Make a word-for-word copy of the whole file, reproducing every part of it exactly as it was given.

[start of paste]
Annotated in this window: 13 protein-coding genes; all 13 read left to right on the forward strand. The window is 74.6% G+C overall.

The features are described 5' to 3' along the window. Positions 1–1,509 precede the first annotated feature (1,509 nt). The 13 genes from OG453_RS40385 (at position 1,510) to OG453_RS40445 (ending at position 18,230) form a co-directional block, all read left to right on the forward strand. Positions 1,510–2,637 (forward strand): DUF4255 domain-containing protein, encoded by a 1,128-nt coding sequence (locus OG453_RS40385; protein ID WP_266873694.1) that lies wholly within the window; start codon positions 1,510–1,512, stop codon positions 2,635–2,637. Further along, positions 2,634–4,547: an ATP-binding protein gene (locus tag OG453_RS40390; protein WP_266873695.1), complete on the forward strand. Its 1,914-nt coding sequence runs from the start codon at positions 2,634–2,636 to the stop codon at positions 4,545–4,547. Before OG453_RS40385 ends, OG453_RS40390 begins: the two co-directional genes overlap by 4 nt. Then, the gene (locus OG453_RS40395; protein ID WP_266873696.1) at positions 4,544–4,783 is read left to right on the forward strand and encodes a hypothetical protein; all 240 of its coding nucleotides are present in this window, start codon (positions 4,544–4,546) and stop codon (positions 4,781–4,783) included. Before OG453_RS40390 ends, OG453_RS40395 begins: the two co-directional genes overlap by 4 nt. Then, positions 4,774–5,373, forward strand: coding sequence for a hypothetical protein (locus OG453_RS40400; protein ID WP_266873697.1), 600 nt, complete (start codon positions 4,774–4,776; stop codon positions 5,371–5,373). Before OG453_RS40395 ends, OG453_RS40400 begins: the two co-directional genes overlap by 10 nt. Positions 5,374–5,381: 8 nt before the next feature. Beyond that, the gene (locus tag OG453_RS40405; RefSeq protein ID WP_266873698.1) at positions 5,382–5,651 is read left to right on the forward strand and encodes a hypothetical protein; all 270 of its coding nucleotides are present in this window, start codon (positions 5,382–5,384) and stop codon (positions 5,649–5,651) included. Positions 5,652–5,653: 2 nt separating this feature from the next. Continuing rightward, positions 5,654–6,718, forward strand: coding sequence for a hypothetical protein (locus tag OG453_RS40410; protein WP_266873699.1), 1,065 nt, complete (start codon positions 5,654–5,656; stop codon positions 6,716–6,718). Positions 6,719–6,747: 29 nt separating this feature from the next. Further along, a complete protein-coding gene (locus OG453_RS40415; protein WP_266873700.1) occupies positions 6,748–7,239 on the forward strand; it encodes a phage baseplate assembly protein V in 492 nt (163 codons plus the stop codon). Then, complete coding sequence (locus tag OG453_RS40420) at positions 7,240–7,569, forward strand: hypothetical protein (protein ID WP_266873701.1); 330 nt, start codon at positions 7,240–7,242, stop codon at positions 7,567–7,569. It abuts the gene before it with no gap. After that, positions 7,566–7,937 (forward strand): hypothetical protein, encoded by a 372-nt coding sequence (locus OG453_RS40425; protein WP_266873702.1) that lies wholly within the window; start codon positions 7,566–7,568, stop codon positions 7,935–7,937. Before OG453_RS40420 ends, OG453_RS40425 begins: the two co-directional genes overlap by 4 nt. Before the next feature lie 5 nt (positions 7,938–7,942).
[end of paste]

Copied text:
Annotated in this window: 13 protein-coding genes; all 13 read left to right on the forward strand. The window is 74.6% G+C overall.

The features are described 5' to 3' along the window. Positions 1–1,509 precede the first annotated feature (1,509 nt). The 13 genes from OG453_RS40385 (at position 1,510) to OG453_RS40445 (ending at position 18,230) form a co-directional block, all read left to right on the forward strand. Positions 1,510–2,637 (forward strand): DUF4255 domain-containing protein, encoded by a 1,128-nt coding sequence (locus OG453_RS40385; protein ID WP_266873694.1) that lies wholly within the window; start codon positions 1,510–1,512, stop codon positions 2,635–2,637. Further along, positions 2,634–4,547: an ATP-binding protein gene (locus tag OG453_RS40390; protein WP_266873695.1), complete on the forward strand. Its 1,914-nt coding sequence runs from the start codon at positions 2,634–2,636 to the stop codon at positions 4,545–4,547. Before OG453_RS40385 ends, OG453_RS40390 begins: the two co-directional genes overlap by 4 nt. Then, the gene (locus OG453_RS40395; protein ID WP_266873696.1) at positions 4,544–4,783 is read left to right on the forward strand and encodes a hypothetical protein; all 240 of its coding nucleotides are present in this window, start codon (positions 4,544–4,546) and stop codon (positions 4,781–4,783) included. Before OG453_RS40390 ends, OG453_RS40395 begins: the two co-directional genes overlap by 4 nt. Then, positions 4,774–5,373, forward strand: coding sequence for a hypothetical protein (locus OG453_RS40400; protein ID WP_266873697.1), 600 nt, complete (start codon positions 4,774–4,776; stop codon positions 5,371–5,373). Before OG453_RS40395 ends, OG453_RS40400 begins: the two co-directional genes overlap by 10 nt. Positions 5,374–5,381: 8 nt before the next feature. Beyond that, the gene (locus tag OG453_RS40405; RefSeq protein ID WP_266873698.1) at positions 5,382–5,651 is read left to right on the forward strand and encodes a hypothetical protein; all 270 of its coding nucleotides are present in this window, start codon (positions 5,382–5,384) and stop codon (positions 5,649–5,651) included. Positions 5,652–5,653: 2 nt separating this feature from the next. Continuing rightward, positions 5,654–6,718, forward strand: coding sequence for a hypothetical protein (locus tag OG453_RS40410; protein WP_266873699.1), 1,065 nt, complete (start codon positions 5,654–5,656; stop codon positions 6,716–6,718). Positions 6,719–6,747: 29 nt separating this feature from the next. Further along, a complete protein-coding gene (locus OG453_RS40415; protein WP_266873700.1) occupies positions 6,748–7,239 on the forward strand; it encodes a phage baseplate assembly protein V in 492 nt (163 codons plus the stop codon). Then, complete coding sequence (locus tag OG453_RS40420) at positions 7,240–7,569, forward strand: hypothetical protein (protein ID WP_266873701.1); 330 nt, start codon at positions 7,240–7,242, stop codon at positions 7,567–7,569. It abuts the gene before it with no gap. After that, positions 7,566–7,937 (forward strand): hypothetical protein, encoded by a 372-nt coding sequence (locus OG453_RS40425; protein WP_266873702.1) that lies wholly within the window; start codon positions 7,566–7,568, stop codon positions 7,935–7,937. Before OG453_RS40420 ends, OG453_RS40425 begins: the two co-directional genes overlap by 4 nt. Before the next feature lie 5 nt (positions 7,938–7,942).